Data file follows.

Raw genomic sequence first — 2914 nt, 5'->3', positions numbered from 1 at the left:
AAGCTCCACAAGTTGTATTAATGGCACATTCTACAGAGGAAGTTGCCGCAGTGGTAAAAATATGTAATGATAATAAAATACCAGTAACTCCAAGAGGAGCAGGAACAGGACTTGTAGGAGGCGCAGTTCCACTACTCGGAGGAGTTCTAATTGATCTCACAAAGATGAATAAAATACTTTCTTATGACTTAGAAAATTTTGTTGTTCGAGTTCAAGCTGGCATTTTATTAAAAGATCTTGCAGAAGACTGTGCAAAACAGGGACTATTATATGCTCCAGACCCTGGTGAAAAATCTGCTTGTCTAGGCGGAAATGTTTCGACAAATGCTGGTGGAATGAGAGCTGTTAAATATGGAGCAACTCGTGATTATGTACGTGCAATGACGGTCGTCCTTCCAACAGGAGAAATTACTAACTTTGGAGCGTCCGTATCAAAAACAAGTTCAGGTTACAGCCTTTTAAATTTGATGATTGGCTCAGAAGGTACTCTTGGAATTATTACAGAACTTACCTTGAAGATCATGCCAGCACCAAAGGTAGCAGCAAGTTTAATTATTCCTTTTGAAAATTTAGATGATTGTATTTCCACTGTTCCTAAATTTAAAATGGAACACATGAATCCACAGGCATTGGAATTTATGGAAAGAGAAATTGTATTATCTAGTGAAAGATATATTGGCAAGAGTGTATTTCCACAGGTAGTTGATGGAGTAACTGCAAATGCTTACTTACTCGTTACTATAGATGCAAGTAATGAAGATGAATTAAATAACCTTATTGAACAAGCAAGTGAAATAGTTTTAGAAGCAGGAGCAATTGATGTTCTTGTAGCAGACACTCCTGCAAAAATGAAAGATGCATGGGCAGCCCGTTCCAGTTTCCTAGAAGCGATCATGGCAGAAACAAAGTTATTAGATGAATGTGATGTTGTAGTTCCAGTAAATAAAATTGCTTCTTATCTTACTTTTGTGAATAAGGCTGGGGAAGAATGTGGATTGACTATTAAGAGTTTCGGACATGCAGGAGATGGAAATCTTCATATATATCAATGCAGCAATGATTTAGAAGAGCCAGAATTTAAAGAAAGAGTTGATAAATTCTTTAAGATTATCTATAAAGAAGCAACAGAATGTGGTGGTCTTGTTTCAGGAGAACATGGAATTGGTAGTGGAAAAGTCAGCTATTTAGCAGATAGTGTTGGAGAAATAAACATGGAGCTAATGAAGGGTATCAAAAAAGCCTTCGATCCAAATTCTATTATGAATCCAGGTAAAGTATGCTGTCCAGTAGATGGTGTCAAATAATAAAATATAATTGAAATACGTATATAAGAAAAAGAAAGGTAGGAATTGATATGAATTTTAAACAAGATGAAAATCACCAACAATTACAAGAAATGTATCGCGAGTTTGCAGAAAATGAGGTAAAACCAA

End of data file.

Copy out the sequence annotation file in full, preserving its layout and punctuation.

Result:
Raw genomic sequence first — 2914 nt, 5'->3', positions numbered from 1 at the left:
AAGCTCCACAAGTTGTATTAATGGCACATTCTACAGAGGAAGTTGCCGCAGTGGTAAAAATATGTAATGATAATAAAATACCAGTAACTCCAAGAGGAGCAGGAACAGGACTTGTAGGAGGCGCAGTTCCACTACTCGGAGGAGTTCTAATTGATCTCACAAAGATGAATAAAATACTTTCTTATGACTTAGAAAATTTTGTTGTTCGAGTTCAAGCTGGCATTTTATTAAAAGATCTTGCAGAAGACTGTGCAAAACAGGGACTATTATATGCTCCAGACCCTGGTGAAAAATCTGCTTGTCTAGGCGGAAATGTTTCGACAAATGCTGGTGGAATGAGAGCTGTTAAATATGGAGCAACTCGTGATTATGTACGTGCAATGACGGTCGTCCTTCCAACAGGAGAAATTACTAACTTTGGAGCGTCCGTATCAAAAACAAGTTCAGGTTACAGCCTTTTAAATTTGATGATTGGCTCAGAAGGTACTCTTGGAATTATTACAGAACTTACCTTGAAGATCATGCCAGCACCAAAGGTAGCAGCAAGTTTAATTATTCCTTTTGAAAATTTAGATGATTGTATTTCCACTGTTCCTAAATTTAAAATGGAACACATGAATCCACAGGCATTGGAATTTATGGAAAGAGAAATTGTATTATCTAGTGAAAGATATATTGGCAAGAGTGTATTTCCACAGGTAGTTGATGGAGTAACTGCAAATGCTTACTTACTCGTTACTATAGATGCAAGTAATGAAGATGAATTAAATAACCTTATTGAACAAGCAAGTGAAATAGTTTTAGAAGCAGGAGCAATTGATGTTCTTGTAGCAGACACTCCTGCAAAAATGAAAGATGCATGGGCAGCCCGTTCCAGTTTCCTAGAAGCGATCATGGCAGAAACAAAGTTATTAGATGAATGTGATGTTGTAGTTCCAGTAAATAAAATTGCTTCTTATCTTACTTTTGTGAATAAGGCTGGGGAAGAATGTGGATTGACTATTAAGAGTTTCGGACATGCAGGAGATGGAAATCTTCATATATATCAATGCAGCAATGATTTAGAAGAGCCAGAATTTAAAGAAAGAGTTGATAAATTCTTTAAGATTATCTATAAAGAAGCAACAGAATGTGGTGGTCTTGTTTCAGGAGAACATGGAATTGGTAGTGGAAAAGTCAGCTATTTAGCAGATAGTGTTGGAGAAATAAACATGGAGCTAATGAAGGGTATCAAAAAAGCCTTCGATCCAAATTCTATTATGAATCCAGGTAAAGTATGCTGTCCAGTAGATGGTGTCAAATAATAAAATATAATTGAAATACGTATATAAGAAAAAGAAAGGTAGGAATTGATATGAATTTTAAACAAGATGAAAATCACCAACAATTACAAGAAATGTATCGCGAGTTTGCAGAAAATGAGGTAAAACCAA